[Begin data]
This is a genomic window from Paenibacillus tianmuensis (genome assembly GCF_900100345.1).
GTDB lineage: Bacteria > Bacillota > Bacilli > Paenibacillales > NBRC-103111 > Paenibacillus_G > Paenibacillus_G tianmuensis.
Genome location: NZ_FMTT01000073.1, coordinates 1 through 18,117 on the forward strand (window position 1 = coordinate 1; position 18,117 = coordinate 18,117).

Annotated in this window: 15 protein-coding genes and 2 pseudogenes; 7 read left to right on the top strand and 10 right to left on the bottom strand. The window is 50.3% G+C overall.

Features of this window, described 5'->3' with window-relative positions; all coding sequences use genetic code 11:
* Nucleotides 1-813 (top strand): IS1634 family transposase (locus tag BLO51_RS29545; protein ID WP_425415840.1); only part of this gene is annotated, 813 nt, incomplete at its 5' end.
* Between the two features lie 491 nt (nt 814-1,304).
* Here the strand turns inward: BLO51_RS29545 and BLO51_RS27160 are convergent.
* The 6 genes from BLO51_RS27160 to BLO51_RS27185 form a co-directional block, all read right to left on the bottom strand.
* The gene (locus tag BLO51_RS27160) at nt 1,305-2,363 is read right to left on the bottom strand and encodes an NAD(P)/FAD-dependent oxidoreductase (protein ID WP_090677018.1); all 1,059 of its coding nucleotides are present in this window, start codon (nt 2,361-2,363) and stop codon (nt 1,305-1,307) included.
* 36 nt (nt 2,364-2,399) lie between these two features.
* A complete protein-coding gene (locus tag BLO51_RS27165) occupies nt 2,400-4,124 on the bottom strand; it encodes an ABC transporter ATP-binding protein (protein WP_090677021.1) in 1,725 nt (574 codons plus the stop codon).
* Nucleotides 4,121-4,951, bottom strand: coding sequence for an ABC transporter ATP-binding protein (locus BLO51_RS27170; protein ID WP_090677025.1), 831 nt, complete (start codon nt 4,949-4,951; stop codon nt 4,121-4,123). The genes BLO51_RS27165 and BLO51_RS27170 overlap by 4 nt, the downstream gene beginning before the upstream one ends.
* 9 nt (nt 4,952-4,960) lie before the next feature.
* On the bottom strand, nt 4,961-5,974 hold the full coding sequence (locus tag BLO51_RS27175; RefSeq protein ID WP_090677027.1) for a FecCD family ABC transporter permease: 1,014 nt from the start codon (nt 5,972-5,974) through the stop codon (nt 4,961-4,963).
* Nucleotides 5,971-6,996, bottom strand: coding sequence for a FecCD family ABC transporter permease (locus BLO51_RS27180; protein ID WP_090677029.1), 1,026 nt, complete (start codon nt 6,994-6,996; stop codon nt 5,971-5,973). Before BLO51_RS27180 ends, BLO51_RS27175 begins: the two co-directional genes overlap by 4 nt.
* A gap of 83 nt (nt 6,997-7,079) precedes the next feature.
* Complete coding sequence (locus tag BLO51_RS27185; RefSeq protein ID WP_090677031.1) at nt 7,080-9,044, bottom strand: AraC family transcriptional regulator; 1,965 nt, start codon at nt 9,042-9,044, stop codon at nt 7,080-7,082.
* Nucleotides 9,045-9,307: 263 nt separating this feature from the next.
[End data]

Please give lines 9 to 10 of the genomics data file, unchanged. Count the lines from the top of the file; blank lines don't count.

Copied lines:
* The 6 genes from BLO51_RS27160 to BLO51_RS27185 form a co-directional block, all read right to left on the bottom strand.
* The gene (locus tag BLO51_RS27160) at nt 1,305-2,363 is read right to left on the bottom strand and encodes an NAD(P)/FAD-dependent oxidoreductase (protein ID WP_090677018.1); all 1,059 of its coding nucleotides are present in this window, start codon (nt 2,361-2,363) and stop codon (nt 1,305-1,307) included.